Scanning photos is a slow process but it needs to be done. You can certainly avoid scanning every single photo in the collection. Back before digital cameras and phones, you might take three or four photos of the same person, just in case one or more of them did not “come out”. So you end up with four virtually identical photos of the same person taken the same day. Just scan the best one. Saves a little time. Also, that photo of the 1955 Thanksgiving Turkey, perhaps is not something you need to preserve for future generations. The bad blurry images everyone has in their collection may not be worth preserving either. So don’t feel intimidated by the amount of photos you need to scan. You can choose to scan only the most important photos this month, and get back to the lesser ones later. It’s your project, so the timeline is in your hands.
So what do I scan with? Many printers come with a flatbed scanner, so you can use that to scan to a memory card/flash drive. (Don’t feed the photos through any document feeder that may be attached to the scanner. It’s not meant for photo paper.) You can also buy a separate flatbed scanner for around $70 if your printer doesn’t have one.
There are new digital film scanners on the market for about $170 that will scan slides and negatives. They save the results to a memory card or flash drive also. If you have enough slides to justify the expense, I highly recommend getting one.
If you’re lucky to have tintypes or older photos that are not paper, you may need to take them to a professional. I’ll discuss them in a moment.
Home movies are a particular problem. There are VHS tapes, in various sizes (remember the microcassettes and other formats that fit in a cam-corder), plus 8mm and super 8 movies among others. VHS tapes are magnetic and prone to deteriorate under the best of storage conditions. In order to copy these to digital format, you need a working VCR player (best found on ebay or Craigslist) and an analog converter that hooks up to your computer. The VCR has to connect to the analog converter so you can see the content on the computer screen, and so it can save the digital results to your computer hard disk.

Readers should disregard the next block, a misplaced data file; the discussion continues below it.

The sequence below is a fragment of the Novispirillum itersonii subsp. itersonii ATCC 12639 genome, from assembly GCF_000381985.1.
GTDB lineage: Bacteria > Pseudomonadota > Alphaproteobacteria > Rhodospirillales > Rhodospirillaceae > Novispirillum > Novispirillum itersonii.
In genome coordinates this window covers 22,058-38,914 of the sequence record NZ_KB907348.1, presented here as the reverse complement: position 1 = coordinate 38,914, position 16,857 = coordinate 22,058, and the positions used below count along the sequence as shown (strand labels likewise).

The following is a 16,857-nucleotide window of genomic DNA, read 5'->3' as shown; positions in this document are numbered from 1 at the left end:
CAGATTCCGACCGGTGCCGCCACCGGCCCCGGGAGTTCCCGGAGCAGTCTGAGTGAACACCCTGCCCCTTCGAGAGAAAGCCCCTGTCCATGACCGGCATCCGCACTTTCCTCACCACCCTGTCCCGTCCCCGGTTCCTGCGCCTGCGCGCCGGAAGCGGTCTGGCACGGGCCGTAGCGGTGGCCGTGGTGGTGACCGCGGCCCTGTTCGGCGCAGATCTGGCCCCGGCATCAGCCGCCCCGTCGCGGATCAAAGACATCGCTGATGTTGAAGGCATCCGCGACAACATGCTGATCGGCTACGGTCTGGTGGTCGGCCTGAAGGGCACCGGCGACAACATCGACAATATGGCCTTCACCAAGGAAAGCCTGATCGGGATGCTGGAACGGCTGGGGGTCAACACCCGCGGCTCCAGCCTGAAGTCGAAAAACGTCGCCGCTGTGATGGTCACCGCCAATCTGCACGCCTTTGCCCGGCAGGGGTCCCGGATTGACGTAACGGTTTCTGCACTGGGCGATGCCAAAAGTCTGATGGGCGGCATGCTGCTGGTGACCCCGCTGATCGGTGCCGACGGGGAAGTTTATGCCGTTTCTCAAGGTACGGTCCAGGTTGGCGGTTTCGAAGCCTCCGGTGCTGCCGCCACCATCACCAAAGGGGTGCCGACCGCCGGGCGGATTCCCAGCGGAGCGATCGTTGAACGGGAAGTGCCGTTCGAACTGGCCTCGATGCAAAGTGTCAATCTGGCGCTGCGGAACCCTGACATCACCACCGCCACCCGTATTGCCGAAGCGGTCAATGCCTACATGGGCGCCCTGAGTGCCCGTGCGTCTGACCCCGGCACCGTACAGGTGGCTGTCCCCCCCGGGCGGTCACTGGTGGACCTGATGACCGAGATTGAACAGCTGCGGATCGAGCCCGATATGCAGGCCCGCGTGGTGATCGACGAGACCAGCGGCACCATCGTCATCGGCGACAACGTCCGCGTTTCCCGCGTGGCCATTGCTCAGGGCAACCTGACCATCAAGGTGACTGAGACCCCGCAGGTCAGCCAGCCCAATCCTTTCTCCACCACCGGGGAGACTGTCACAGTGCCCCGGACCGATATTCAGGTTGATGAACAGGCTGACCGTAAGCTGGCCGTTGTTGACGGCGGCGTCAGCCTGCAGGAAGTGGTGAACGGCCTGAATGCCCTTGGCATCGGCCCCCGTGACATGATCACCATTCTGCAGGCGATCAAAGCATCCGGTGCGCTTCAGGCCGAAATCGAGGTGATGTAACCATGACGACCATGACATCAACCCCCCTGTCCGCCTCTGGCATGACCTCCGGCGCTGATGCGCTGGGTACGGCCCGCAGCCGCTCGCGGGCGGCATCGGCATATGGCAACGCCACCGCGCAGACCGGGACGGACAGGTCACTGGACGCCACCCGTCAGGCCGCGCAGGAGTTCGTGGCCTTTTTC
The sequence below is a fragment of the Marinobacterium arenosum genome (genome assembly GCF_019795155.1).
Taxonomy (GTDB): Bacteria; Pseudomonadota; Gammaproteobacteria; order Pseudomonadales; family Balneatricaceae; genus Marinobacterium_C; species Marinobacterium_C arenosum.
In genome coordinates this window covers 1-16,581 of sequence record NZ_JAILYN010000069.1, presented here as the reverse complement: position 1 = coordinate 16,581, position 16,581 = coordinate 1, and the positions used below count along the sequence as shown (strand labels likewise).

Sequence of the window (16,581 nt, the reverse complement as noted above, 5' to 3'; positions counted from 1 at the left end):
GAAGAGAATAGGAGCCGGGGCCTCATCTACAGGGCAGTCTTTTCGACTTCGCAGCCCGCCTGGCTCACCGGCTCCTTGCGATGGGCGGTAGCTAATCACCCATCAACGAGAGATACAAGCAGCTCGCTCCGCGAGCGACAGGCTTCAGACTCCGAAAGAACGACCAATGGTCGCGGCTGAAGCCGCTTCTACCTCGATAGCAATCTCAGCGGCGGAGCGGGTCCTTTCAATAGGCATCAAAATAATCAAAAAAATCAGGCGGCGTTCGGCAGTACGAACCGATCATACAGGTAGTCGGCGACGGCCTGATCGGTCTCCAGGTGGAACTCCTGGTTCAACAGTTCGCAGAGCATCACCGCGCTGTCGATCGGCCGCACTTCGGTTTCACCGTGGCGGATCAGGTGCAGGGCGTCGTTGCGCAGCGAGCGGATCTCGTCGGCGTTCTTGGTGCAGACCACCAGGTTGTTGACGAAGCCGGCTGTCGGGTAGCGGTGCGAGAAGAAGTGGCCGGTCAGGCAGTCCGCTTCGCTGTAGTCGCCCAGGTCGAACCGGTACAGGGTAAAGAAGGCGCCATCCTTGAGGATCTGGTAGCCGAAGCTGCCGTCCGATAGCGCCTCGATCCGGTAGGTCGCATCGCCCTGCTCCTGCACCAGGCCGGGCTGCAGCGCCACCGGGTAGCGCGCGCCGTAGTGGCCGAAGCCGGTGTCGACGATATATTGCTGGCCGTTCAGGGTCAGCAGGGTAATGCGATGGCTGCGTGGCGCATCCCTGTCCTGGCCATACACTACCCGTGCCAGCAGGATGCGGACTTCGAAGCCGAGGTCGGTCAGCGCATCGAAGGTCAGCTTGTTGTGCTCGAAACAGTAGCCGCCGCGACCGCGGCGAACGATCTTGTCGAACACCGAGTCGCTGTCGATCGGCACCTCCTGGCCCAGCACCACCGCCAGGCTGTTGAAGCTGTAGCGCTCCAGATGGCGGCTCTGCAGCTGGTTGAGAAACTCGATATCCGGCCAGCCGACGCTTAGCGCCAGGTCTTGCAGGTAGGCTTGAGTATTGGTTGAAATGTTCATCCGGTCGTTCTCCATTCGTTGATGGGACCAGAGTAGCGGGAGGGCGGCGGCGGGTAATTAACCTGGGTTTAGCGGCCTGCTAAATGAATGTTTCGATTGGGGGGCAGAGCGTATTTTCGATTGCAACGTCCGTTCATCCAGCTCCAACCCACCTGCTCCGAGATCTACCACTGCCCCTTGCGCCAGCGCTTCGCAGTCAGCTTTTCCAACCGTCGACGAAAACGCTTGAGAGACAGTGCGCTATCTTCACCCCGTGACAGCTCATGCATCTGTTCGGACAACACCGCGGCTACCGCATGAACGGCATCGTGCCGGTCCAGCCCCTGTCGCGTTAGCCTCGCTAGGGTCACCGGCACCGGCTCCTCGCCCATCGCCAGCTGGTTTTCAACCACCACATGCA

There are many companies that convert your VHS tapes and your film to digital. However, if they are not local, you will be shipping your priceless memories to a company hundreds of miles away, which is a huge risk. Obviously if you can find someone local, you can bring the items to them and prevent their loss or destruction during shipping. Please don’t bother to try a quickie home method of projecting the movies and re-filming them with your phone. The quality will be horrible and it isn’t worth trying. If you need to make a trip to deliver your films to a company an hour or two away, store the films in an archival safe box in the mean time. If you absolutely MUST ship the films to a professional company, please get references from friends who already had theirs done and insure/track the shipment. The insurance payout won’t replace the memories but the shipping company will pay closer attention to the package.
When all this is done, and you have a computer drive filled with photos and video, please don’t just call it a day. All hard drives crash. Death, taxes, hard drive crash. Bank on it.
Get some cloud space and back up your memories to the cloud. Pay for storage if you have to. You can set up your cloud to be available on your smartphone so you can show your photos or movies to relatives without having to carry a laptop with you. You can also share the cloud folders with relatives so they can see and experience the memories. This will help assure that the photos will be in someone’s possession for years to come.